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Argentina today became the first country in Latin America to legalize same-sex marriage. Anchor Marco Werman speaks with the BBC's Candace Piete in Buenos Aires.
MARCO WERMAN: I'm Marco Werman and this is The World. Early this morning Argentine lawmakers voted to make their country the first in Latin America to legalize same-sex marriage. It was an announcement that many in Argentina welcomed. Other countries in the region have approved same-sex civil unions. But the new law in Argentina gives couples more rights, including adopting children and inheriting wealth. The debate over the law pitted the country's president against an increasingly vocal Catholic Church. The BBC's Candace Piete is in Buenos Aires. Candace, how did a centrist-left president, Cristina Fernandez, manage to rally enough support to get this law passed in a country that's 90% Catholic?
CANDACE PIETE: Essentially, Marco, people say they're Catholic, but that doesn't mean to say they're not liberals. In a sense, I think that this debate really split the country between the more conservative sectors and liberals. And that included liberal Catholics, for example. Now I think that the president was helped in her support of the bill partly because there are lots of Argentineans who think like her that really, this is the time to become a modern country, and to turn away from these more conservative traditionalist values which have always had quite a dominant role in Argentinean society in the last decade.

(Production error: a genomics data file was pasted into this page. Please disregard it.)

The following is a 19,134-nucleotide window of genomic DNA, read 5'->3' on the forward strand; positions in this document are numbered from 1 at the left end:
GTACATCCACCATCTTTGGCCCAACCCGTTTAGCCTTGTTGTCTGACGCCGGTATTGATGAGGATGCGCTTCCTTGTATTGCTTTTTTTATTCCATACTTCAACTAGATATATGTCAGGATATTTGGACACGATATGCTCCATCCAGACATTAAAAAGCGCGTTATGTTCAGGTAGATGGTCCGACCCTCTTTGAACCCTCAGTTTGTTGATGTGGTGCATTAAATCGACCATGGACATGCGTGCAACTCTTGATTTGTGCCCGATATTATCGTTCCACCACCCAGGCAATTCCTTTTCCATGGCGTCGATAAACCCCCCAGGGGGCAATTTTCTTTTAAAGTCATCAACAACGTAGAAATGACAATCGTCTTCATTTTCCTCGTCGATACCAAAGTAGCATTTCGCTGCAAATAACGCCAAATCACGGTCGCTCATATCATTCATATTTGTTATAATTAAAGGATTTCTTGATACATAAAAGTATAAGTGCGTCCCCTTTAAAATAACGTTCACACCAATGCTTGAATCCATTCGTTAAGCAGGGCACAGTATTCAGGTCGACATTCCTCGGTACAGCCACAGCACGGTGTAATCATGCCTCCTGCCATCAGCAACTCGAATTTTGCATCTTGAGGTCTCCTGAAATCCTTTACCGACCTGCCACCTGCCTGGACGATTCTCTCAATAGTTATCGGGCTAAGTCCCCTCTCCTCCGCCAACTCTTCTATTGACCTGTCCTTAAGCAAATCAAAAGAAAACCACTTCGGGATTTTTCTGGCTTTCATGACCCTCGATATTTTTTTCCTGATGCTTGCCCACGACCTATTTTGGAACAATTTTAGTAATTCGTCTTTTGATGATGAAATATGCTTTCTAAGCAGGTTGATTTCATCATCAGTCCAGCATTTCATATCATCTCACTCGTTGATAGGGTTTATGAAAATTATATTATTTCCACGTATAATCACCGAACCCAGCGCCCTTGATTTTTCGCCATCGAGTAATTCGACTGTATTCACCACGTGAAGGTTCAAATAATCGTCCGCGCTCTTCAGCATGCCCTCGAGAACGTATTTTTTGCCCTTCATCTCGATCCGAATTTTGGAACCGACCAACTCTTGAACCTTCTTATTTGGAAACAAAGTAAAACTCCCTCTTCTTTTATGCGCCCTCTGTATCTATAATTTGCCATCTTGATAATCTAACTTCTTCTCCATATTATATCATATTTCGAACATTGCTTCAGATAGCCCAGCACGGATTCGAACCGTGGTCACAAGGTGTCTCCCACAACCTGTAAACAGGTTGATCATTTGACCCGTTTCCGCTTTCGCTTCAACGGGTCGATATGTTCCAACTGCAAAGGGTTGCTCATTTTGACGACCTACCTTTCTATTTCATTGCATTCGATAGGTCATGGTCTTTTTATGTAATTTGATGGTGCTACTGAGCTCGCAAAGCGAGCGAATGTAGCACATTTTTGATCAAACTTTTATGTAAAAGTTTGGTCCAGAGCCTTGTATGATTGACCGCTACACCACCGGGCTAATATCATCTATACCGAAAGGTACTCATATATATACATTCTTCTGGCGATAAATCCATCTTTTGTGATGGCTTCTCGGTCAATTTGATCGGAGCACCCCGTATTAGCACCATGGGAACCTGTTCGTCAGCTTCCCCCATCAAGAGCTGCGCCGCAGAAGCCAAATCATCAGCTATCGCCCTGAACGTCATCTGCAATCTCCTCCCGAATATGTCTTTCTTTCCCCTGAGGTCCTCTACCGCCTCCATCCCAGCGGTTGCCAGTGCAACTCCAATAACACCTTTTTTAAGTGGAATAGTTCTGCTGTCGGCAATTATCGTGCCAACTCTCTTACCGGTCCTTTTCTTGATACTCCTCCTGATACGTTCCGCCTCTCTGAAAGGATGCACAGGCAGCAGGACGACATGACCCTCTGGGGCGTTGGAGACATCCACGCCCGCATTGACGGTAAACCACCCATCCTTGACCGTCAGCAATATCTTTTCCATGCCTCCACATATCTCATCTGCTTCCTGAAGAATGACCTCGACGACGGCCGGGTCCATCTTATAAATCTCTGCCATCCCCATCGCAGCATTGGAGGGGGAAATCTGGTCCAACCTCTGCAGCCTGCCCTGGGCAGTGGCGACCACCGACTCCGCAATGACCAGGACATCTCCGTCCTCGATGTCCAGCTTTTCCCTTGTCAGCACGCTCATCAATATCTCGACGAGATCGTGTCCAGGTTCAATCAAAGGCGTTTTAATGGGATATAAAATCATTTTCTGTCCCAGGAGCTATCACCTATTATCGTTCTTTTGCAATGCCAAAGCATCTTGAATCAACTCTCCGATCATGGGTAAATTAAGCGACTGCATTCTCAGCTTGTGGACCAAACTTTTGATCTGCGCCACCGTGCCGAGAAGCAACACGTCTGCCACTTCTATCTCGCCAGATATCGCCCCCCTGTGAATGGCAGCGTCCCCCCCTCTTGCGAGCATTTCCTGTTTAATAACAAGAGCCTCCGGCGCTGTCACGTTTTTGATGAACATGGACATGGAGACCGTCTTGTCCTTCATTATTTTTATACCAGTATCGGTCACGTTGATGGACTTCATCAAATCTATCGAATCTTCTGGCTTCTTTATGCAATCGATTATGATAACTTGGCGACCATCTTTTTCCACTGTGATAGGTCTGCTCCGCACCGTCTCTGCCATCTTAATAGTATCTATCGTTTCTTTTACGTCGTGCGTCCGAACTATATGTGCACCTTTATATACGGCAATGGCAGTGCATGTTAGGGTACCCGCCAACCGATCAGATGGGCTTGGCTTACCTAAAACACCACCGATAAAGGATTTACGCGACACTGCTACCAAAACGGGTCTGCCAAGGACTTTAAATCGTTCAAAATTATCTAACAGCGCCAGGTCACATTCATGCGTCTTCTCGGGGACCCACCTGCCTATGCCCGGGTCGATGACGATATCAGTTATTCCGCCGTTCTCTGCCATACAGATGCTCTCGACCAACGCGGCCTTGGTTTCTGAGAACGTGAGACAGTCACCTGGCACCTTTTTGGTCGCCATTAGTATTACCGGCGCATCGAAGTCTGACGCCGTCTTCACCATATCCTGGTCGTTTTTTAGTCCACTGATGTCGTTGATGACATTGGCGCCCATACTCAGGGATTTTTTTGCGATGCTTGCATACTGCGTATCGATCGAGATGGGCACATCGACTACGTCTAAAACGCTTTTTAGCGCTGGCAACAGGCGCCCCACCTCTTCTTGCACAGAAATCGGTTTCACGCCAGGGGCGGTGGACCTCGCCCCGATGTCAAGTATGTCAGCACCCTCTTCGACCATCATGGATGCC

WERMAN: Did it boil down to kind of a debate between urban versus rural, Buenos Aires versus the countryside?
PIETE: I think this debate was a very complex one. I think for the conservatives the issue was specifically adoption and concerns about the education in life that children would receive being brought up by gay parents. And there were concerns also about the decomposition of traditional marriage and traditional society and about this perhaps going against what they describe is a natural law. I mean very much the description of marriage is that it should be between a man and a woman for procreation purposes.
WERMAN: And have these issues, Candace, been debated among Argentine citizens or has this been kind of an insider political battle between lawmakers and the Catholic Church?
PIETE: Well, in the lead up to the debate there were a series of fora and meetings across the country in all the provinces to discuss this, to sound out these very issues, so it has been a debate that has taken place at grass roots.
WERMAN: How have opponents to the bill reacted?
PIETE: The eve of the debate there was a huge demonstration outside the Congress. Tens of thousands of people, members of Evangelical and Pentecostal churches and predominantly the Catholic Church, there were many young students from Buenos Aires' many Catholic schools there to protest against the bill. I think that it demonstrated a very large body of people who are not in agreement with this and who are concerned that the issue of marriage and traditional life here, and family life, will be in some way damaged by this. And certainly we've heard that message from the Cardinal of Argentina, Jorge Bergoglio.
WERMAN: Now, when Massachusetts passed gay marriage a few years ago, there were couples lined up outside of city halls around this state. Is a similar thing happening today in Argentina?
PIETE: Well, it's a little early to call that. I think there was a lot of celebrating last night after the vote was announced, outside the Congress. Gays, lesbians, transsexuals were all out there standing in the freezing cold, in the Southern Hemisphere winter for more than 16 hours and then celebrating. So I think they're probably all in bed still as we speak.
WERMAN: The BBC's Candace Piete in Buenos Aires. Thank you very much, Candace.
PIETE: Nice to talk to you, Marco.